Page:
written by Maryanne Stevens
Royal Academy of Arts | ISBN 9781905711741
Paperback – 224 pages
Member’s price: $63.00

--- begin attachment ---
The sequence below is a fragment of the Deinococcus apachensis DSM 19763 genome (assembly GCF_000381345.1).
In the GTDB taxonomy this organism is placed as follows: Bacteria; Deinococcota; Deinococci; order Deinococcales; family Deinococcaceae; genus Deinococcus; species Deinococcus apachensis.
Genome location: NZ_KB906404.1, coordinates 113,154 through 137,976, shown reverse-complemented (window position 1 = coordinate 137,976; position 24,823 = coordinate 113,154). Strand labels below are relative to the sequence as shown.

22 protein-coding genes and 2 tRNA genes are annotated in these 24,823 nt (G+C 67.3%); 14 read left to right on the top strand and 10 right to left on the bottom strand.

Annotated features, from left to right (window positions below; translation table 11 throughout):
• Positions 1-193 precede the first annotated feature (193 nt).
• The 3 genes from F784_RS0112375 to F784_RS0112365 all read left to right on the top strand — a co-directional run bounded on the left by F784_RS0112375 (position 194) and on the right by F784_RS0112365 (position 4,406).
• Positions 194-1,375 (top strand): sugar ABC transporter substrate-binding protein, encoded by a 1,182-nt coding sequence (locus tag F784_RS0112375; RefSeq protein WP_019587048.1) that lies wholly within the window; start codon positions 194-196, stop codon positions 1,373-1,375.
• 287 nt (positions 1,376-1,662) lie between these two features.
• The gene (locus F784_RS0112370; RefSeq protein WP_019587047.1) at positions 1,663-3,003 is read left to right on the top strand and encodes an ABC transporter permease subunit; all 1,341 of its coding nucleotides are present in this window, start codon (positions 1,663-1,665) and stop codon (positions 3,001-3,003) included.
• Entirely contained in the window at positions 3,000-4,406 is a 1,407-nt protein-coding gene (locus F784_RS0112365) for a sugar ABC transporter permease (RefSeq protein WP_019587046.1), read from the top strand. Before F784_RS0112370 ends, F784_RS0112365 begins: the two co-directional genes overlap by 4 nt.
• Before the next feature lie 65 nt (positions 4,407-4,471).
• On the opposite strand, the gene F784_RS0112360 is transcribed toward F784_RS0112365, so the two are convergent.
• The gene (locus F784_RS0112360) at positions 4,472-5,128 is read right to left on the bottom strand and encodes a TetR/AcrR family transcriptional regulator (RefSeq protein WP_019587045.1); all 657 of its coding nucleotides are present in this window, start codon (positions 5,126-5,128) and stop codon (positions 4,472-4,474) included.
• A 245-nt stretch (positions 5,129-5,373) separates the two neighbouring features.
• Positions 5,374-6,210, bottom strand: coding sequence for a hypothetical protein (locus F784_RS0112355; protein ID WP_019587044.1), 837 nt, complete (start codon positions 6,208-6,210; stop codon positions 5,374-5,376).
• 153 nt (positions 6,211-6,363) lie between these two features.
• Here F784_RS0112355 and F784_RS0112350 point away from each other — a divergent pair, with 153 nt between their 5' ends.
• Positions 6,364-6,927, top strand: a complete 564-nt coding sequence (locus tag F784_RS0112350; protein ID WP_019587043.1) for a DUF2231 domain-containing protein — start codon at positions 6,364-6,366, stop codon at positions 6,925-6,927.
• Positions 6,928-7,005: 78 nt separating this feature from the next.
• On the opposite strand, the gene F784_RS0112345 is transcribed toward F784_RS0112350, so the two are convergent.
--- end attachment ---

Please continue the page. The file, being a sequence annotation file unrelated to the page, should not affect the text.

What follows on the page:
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Today, it seems astonishing that the work of Edouard Manet (1832-83), the master French painter, was controversial in his day. His subversive handling of both paint and subject matter, coupled with his detached gaze, shocked contemporaries--but established him as the father of modern painting. This remarkable book, published to accompany an important traveling exhibition, explores the artist's stylistic evolution in the context of his portraiture. The relationship between Manet's portraits and his genre scenes is presented for the first time, illustrated by such masterpieces as "The Luncheon (In the Studio)" of 1868, and "In the Conservatory (M. and Mme. Guillemet)" of 1879. Leading authorities consider such topics as the influence of 17th-century Dutch painters, parallels with Renoir, and links with early photography. Praise for "Manet: " "Lush portraits as arresting today as they were when they were first exhibited." --"Vogue"
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